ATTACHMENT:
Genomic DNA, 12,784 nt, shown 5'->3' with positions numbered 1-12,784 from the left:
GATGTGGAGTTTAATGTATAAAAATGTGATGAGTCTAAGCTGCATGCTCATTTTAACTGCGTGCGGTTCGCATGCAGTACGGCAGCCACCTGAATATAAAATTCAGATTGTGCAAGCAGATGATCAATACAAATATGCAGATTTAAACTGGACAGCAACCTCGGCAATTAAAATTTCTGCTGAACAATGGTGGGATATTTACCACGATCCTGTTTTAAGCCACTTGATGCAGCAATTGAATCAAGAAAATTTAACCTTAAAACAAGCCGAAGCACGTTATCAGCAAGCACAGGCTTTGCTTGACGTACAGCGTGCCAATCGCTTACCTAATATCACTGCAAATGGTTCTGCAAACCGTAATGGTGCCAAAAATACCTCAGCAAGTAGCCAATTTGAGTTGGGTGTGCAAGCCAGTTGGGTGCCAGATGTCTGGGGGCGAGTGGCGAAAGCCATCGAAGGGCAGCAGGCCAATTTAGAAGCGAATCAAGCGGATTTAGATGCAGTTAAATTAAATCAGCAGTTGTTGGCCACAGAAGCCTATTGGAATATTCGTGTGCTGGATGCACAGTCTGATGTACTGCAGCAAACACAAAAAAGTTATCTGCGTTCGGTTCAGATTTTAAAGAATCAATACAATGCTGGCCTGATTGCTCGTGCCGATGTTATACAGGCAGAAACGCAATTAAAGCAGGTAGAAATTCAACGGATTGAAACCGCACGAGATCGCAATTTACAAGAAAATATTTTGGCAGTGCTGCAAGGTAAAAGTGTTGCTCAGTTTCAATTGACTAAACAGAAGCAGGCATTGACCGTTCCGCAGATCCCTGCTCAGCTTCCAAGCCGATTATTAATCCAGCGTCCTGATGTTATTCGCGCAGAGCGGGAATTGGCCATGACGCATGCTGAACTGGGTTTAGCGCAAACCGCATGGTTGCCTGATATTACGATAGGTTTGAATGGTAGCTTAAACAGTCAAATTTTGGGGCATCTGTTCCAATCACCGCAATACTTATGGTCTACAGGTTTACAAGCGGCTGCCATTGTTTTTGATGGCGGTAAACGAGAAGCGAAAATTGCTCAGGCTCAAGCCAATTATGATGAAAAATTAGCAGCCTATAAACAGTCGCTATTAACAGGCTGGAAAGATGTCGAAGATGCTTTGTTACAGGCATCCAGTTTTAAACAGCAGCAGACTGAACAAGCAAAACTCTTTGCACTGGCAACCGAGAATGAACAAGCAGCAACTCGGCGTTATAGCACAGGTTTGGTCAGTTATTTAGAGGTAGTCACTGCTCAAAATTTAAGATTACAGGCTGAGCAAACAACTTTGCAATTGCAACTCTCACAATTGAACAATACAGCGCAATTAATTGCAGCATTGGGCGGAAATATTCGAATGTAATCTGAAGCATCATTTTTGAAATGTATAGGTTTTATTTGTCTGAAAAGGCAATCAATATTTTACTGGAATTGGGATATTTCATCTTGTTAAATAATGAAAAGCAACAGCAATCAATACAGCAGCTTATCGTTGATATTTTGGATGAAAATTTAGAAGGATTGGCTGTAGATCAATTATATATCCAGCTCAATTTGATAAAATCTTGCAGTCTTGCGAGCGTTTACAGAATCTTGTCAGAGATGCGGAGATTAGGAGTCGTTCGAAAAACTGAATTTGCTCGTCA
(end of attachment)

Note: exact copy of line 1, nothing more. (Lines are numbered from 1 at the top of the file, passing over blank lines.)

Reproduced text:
Genomic DNA, 12,784 nt, shown 5'->3' with positions numbered 1-12,784 from the left: